9. Lack of focus.
A new business can go through several iterations before its form and shape is finalised. In some instances, the part of a business that finally takes off may not even be something the founders had originally envisioned. I read this all the time. To me this is fine, as businesses must adapt as they learn more about the customers’ needs and usage patterns. However, I believe a business must focus at some point to turn a plan into action and actions into results.
10. Lack of internal control systems.
Running a business well is about having the right operational procedures. Internal control systems play a key role in ensuring that the right procedures are followed. To me, this is pretty important – without the right systems, how can you possibly manage the cost, ensure financial compliancy, timely invoicing, accurate product dispatches etc?
One thing I didn’t find much information about though is the fact that the type of systems put in place should probably match the size and complexity of the business. A simple business is unlikely to need a powerful reporting solution for example.
11. Hiring the wrong people.
Although I believe in being a generalist, I also believe when the time requires, hiring the right people can be beneficial for a growing company. A common mistake Entrepreneurs tend to make is not hiring the right skills when needed especially when they have solely been responsible for getting the business to its current successful state.
In addition, I think it depends a lot also on hiring the right people – not just people with the right skills but people who are best for the company. Ill fitted people on a team can adversely affect the productivity of the entire team as a whole. Choosing the wrong people can change a company’s dynamics and destroy whatever it is that made it unique and successful.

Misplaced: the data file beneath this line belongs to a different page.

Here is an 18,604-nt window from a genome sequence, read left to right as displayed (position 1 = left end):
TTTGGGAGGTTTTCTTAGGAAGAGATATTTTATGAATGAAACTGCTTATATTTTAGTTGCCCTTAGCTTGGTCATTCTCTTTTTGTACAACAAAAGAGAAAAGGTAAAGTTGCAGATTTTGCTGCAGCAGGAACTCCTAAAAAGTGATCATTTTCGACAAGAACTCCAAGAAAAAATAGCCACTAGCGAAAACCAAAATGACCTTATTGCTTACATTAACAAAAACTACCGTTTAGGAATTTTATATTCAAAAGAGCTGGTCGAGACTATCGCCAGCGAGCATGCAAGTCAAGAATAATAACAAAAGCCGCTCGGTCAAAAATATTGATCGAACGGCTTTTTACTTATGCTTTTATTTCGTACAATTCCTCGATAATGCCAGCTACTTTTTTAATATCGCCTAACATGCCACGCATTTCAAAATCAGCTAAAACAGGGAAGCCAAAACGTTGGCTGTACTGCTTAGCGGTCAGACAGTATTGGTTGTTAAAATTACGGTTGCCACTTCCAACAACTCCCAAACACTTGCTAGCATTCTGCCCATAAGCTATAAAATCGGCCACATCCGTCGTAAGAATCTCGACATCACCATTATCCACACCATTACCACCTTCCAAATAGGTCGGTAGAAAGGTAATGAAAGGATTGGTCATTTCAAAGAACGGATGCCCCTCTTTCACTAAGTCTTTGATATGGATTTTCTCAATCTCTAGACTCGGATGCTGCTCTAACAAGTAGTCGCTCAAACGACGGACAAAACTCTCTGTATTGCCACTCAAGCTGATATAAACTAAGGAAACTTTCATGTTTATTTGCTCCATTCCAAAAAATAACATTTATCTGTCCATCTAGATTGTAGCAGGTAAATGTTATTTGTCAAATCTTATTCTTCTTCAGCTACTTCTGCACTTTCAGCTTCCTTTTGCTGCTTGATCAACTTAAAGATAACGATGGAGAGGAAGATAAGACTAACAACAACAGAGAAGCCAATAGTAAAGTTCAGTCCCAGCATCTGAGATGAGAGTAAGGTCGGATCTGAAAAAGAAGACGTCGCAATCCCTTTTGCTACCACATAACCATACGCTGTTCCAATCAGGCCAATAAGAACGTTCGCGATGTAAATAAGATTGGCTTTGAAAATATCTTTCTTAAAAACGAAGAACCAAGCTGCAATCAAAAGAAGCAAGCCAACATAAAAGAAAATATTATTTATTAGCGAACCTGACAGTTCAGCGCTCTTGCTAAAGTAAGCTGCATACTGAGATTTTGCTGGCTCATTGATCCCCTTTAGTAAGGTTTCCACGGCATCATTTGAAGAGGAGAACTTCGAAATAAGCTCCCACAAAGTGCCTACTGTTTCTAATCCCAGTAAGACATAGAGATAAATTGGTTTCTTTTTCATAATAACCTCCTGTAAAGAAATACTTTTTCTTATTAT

12. Reliance on few suppliers or customers.
Running a business is about managing risks. To me, businesses that rely on a few suppliers or customers are operating under risky conditions. Any change in the relationship or circumstances can significantly affect such a business. For example, how would a business cope if their primary supplier decides to increase the cost of all products by 5%? Or what impact does it have on a business when its only major customer decides to move their business elsewhere?
13. Not having enough perseverance and resilience.
It’s hard for me to say for sure, but it seems to me some businesses fail because they do not persevere long enough. There could be several reasons for this. Perhaps the founding team underestimated the timelines. Or the enthusiasm and passion have dried up. Whatever the reason, sometimes building in the redundancy and resilience is enough for a business to weather the storm and emerge victorious at the other end.
14. Insufficient performance metrics.
It’s pretty important to have metrics you can use to measure how you are progressing. It doesn’t matter in what area the business operates in, metrics that identify cost to produce goods, sales, productivity etc is essential. Sometimes what you think is happening can be completely out of synch with reality. Without timely metrics, management cannot make informed decisions.
Running a new business on your own can be trying and stressful. However, the rewards can be fantastic too. How successful you are is only limited by your own creativity and hard work. If you run a relatively new business, ask yourself how many of these common stumbling blocks have you encountered? Perhaps more importantly, think about the mitigating actions you can put in place before they occur. Avoiding some or all of these common stumbling blocks could be the difference between your business surviving or otherwise.
Cheong, Dave. Stumbling blocks for New Businesses:14 things to be aware of to avoid failure in new businesses and startups [Internet]. Version 5. Knol. 2008 Jul 24. Available from: http://knol.google.com/k/dave-cheong/stumbling-blocks-for-new-businesses/2xugru5luahyn/3.